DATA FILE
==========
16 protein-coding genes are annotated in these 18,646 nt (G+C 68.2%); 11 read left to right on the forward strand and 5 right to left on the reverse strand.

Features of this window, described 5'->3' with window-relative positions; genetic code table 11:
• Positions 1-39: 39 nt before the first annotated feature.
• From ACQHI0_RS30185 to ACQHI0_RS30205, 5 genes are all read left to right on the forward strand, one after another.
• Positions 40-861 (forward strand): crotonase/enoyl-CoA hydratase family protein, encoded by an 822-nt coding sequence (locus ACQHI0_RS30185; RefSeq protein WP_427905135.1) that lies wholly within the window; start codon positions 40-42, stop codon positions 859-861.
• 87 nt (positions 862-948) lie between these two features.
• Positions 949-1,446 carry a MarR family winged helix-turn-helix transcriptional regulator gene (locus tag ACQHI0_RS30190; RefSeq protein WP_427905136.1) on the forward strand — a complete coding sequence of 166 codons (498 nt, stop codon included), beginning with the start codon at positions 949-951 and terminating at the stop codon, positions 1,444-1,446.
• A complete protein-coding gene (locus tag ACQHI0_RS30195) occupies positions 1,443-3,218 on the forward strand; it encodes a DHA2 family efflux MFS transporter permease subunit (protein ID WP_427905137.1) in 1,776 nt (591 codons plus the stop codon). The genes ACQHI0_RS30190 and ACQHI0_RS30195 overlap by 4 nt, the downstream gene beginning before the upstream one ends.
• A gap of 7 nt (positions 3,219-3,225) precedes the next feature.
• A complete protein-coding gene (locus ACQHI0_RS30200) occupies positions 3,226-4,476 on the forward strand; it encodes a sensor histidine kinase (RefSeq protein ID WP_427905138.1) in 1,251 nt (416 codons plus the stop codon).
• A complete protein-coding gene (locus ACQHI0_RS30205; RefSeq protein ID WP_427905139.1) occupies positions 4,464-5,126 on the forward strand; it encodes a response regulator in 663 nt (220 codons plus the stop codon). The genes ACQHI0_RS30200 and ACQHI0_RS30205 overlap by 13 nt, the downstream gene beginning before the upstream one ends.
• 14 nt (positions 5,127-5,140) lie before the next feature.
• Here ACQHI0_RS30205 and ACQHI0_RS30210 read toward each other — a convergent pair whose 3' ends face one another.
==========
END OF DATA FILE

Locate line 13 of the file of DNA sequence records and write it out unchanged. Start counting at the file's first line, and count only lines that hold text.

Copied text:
• Here ACQHI0_RS30205 and ACQHI0_RS30210 read toward each other — a convergent pair whose 3' ends face one another.